I didn’t read Pride & Prejudice until I was twenty, but when I did I finally realized what the rest of the world already seemed to know, that Lizzie and Darcy were the perfect case of opposites attract. I’ve loved revisiting them ever since, in  any form, adaptions and parodies included. Lizzie was bound to fall, just like the rest of us. I mean, who can resist Colin Firth in that bathtub?

George R. R. Martin’s A Song of Ice and Fire basically leaves me with the feeling that all in life is death, destruction, and despair, yet despite myself I’ve come to be in love with the idea of love between Jaime Lannister and Brienne of Tarth. They may never make it together (given Martin’s track record, they’ll probably die horrible, traumatic deaths anyway), but I can’t stop myself from hoping those two crazy opposite-deconstructions-of-hero-tropes will make it work.

Who are your favorite romantic couples in literary history? Any romance trends you’d like to see disappear? I personally could live the rest of my life without reading about another female protagonist haplessly stuck between two competing alpha males in a manufactured love triangle ever again and be perfectly happy. To me, what makes a romance work is authenticity, tension, and just the tiniest bit of wish fulfillment. What do you look for?

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Review: There Once Lived A Girl Who Seduced Her Sister’s Husband, and He Hanged Himself: Love Stories by Ludmilla Petrushevskaya

15808782Title: The Once Lived a Girl Who Seduced Her Sister’s Husband, and He Hanged Himself: Love Stories

Author: Ludmilla Petrushevskaya

Rating: 4.5/5 stars

Once in awhile you see a title that jumps at you and practically forces you to read the book it graces. I went in search of the amazingly titled Petrushevskaya collection There Once Lived A Woman Who Tried to Kill Her Neighbor’s Baby and came away instead with There Once Lived a Girl Who Seduced Her Sister’s Husband, and He Hanged Himself. Try to read that title and not fill with curiosity. I dare you.

Petrushevskaya is a Russian writer who was suppressed by the Soviets, and while she seems to finally be getting a lot of attention in her native language, her work is just beginning to be translated into English. I read this slim volume of seventeen stories in one sitting, and I definitely want more.

“Like Penelope” charmingly describes how a loveless woman finds love at first sight with a man she’s always hated by reputation. “The Goddess Parka” features lovers coming together despite themselves over the death of a determined matchmaker. “Hallelujah, Family!,” the centerpiece of the collection and the story the title is adapted from, is so good that I read it, finished the rest of the book, then turned around to read it again. It’s so simple in it’s conceit and execution, yet so dense and full of meaning, that it completely blew me out of the water. While not every story was a winner, there were plenty of little gems scattered throughout the collection.

Like I’m sure many people in post-Soviet Russia must be, the characters in these stories are obsessed with living space. From cramped apartments to summer cottages and sanitariums, every story features characters stumbling over one another in a search for room. The way Petrushevskaya packs such tension and beauty into such small stories mirrors this never-ending quest for space.

Translation is an art in itself, and I’m never sure what praise to give to the original author and what praise to the translator, but there are lines in these stories that took my breath away. Petrushevskaya’s name may be hard to spell, her story collections titled with hard-to-remember mouthfuls, but I’m glad to have found her and can’t wait to read more.

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Review: Out by Natsuo Kirino

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Out by Natsuo Kirino

Title: Out

Author: Natsuo Kirino

Rating: 4/5 stars

My experience with Japanese literature lies almost entirely with Haruki Murakami (more on him  Sunday), so I was excited to broaden my horizons when I picked this up at the local used bookstore. Masako Katori is a woman going through one hell of a midlife crisis that just happens to coincide with her coworker strangling her husband. She takes charge of disposing the body, and soon gets in deeper danger than she ever expected.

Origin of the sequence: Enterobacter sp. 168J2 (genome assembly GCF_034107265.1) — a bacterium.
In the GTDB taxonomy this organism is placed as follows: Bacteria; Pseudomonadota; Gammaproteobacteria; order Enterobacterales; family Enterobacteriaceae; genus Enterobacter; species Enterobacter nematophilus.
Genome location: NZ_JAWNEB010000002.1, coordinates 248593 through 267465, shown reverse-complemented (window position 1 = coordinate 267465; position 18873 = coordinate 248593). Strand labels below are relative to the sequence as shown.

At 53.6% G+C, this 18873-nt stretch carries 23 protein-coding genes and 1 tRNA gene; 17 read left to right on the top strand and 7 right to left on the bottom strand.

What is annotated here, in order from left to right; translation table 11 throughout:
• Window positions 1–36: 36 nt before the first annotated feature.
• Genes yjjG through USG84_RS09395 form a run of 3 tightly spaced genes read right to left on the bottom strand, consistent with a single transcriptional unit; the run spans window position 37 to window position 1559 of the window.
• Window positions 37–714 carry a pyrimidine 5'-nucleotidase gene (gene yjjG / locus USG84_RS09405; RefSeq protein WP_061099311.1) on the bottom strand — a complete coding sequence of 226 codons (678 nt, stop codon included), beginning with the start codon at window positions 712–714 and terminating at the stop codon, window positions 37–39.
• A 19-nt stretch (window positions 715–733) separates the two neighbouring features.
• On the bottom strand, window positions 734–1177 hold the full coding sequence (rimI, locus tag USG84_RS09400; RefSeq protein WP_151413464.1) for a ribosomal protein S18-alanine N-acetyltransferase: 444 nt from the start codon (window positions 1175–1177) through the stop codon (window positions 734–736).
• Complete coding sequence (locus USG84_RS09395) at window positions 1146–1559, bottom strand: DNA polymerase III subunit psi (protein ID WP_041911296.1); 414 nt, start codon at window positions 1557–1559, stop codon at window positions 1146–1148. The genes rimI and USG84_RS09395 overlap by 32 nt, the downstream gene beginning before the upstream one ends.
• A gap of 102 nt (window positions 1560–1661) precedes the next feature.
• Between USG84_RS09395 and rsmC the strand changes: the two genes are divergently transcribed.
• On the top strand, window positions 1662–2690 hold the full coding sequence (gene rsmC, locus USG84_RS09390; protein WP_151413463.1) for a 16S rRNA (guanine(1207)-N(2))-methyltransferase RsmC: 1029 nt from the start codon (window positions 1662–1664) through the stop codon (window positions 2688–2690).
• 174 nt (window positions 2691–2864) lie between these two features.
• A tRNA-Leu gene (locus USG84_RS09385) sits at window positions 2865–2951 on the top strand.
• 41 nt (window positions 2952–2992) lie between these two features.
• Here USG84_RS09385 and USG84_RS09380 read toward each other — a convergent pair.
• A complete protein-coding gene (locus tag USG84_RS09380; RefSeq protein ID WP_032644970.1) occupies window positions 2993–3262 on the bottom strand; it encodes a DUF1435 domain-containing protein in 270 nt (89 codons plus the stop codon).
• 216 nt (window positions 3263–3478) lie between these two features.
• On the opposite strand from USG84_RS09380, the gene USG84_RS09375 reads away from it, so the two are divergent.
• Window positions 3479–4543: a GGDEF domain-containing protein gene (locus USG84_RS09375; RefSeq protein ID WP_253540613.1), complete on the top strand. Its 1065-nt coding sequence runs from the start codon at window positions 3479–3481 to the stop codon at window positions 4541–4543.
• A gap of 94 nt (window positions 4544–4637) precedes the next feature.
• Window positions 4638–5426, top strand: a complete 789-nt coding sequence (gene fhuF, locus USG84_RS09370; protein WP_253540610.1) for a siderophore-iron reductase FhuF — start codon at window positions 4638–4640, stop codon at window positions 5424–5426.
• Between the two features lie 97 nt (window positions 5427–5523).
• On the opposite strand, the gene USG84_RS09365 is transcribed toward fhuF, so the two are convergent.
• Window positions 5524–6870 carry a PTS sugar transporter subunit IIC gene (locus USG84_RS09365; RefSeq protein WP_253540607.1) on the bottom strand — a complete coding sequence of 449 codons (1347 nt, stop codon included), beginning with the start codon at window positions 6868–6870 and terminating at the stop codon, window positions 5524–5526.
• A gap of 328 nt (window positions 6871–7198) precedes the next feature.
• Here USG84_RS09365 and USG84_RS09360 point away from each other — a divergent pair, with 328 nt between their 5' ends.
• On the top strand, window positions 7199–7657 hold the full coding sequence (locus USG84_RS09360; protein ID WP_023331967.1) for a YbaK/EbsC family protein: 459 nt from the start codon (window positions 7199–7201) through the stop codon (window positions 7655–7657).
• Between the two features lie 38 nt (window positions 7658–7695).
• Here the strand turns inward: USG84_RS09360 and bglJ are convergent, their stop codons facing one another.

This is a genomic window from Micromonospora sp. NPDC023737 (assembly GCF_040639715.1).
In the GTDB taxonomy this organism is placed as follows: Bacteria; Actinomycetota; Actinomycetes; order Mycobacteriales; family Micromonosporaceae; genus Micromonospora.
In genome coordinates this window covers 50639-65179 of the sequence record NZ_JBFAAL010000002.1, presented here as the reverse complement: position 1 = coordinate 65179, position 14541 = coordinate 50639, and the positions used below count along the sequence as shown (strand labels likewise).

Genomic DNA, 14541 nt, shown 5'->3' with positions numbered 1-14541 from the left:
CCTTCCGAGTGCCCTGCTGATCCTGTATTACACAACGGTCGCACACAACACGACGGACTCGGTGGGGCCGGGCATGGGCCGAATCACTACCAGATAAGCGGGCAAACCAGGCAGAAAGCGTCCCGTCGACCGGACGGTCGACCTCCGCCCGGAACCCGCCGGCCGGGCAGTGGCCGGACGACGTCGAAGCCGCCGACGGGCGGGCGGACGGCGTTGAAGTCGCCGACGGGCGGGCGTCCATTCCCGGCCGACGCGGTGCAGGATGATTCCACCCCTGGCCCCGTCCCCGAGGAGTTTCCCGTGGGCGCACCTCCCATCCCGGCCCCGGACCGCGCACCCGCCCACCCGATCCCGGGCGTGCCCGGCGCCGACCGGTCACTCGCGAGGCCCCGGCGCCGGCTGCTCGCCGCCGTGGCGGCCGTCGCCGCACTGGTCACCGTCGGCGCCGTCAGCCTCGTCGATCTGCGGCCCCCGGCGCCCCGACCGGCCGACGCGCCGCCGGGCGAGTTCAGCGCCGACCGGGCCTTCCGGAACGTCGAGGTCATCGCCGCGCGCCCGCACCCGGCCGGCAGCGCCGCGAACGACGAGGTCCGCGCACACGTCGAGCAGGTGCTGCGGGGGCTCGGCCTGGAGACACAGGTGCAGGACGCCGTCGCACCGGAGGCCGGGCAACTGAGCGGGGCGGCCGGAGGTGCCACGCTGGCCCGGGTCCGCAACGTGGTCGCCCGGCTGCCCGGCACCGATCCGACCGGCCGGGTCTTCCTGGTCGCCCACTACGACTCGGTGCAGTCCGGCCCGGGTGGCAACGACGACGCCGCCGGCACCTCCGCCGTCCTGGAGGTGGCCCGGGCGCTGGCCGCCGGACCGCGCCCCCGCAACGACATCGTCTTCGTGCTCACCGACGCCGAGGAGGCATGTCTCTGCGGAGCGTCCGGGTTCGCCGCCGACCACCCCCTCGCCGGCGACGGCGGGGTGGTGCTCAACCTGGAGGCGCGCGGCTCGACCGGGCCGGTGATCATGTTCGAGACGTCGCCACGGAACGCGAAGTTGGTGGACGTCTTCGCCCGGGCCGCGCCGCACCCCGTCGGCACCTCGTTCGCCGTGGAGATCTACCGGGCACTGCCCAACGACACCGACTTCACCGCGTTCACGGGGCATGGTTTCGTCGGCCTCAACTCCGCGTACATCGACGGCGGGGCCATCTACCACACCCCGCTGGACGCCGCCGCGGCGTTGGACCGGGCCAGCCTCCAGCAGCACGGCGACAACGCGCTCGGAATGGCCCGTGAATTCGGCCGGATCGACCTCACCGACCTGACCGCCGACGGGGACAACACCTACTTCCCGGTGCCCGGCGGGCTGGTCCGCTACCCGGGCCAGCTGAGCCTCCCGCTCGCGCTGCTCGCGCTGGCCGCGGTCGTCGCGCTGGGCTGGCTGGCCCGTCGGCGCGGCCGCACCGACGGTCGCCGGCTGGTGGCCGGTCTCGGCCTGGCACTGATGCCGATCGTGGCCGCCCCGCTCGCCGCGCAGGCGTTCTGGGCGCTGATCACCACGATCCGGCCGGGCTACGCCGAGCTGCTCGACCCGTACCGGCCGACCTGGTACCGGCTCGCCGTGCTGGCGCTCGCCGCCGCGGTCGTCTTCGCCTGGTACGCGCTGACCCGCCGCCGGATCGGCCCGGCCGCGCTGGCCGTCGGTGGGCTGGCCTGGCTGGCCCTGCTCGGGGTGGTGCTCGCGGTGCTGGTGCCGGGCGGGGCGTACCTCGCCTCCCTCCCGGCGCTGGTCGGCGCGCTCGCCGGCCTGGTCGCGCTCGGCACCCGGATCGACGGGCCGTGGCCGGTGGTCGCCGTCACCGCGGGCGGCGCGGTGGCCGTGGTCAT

The book started a little slow, as I took awhile to learn  the characters and keep them straight. This may have been due to the fact that I’m not very familiar with Japanese names, but the beginning of the book did wander. It wasn’t a fast read, but it hooked me with stark prose and a twisted plot that took surprising turns.

My main issue aside from pacing was Kuniko, the shrewish, lazy, “fat chick.” She is in fact one of the most vividly drawn characters, but I don’t like fat shaming, which was essentially her function. The other characters in the gang, Yoshie and Yayoi, also held varying levels of interest for me throughout the narrative. But Masako herself made up for that. It was refreshing to read about a forty-something woman who isn’t just a chick-lit stereotype of the sad, loveless woman with nothing left to offer. When the book begins, she is adrift, and she is lonely and lost, but as she finds her power she becomes a character that gets under your skin.

Out is everything the blurb promises-a tense, shocking, violent feminist revenge fantasy. There are graphic scenes that may be triggering or upsetting to some readers. For anyone interested in crime fiction or the dark edges of modern Japan, it’s a definite recommend.

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The Necessary Introductions

Welcome to The Bastard Title, my new home for book reviews, short story recommendations, and talking about books and literature in general. I’ve been reviewing on Goodreads for awhile now, but it was finally time to take the plunge and start my own space.

Things are a bit unfinished at the moment, and there’s bound to be some growing pains as I get started, but for now here are some things you can expect:

Book Reviews– I currently go through about a book and a half a week, and I will be posting my reviews here as I work through my “to-read” shelf. I will read absolutely anything and everything that piques my interest, so there will be a variety of genres and styles featured.

Short Story Sundays– I also read a ton of short stories, a habit I picked up reading slush piles, and love to share my favorites. Who can’t find time once a week to read a short story, especially on a day as boring as Sunday? Everything featured will include links to read right away.

Book Talk– Simply put, I love to talk about literature. I miss writing 20 page papers about symbolism, or character names, or historical relevance. There won’t be anything quite so dry and academic here, but it’s a space to talk about books, publishing, writing, design, or any of a variety of topics.

There’s plenty more to come, so watch this space!

-Heather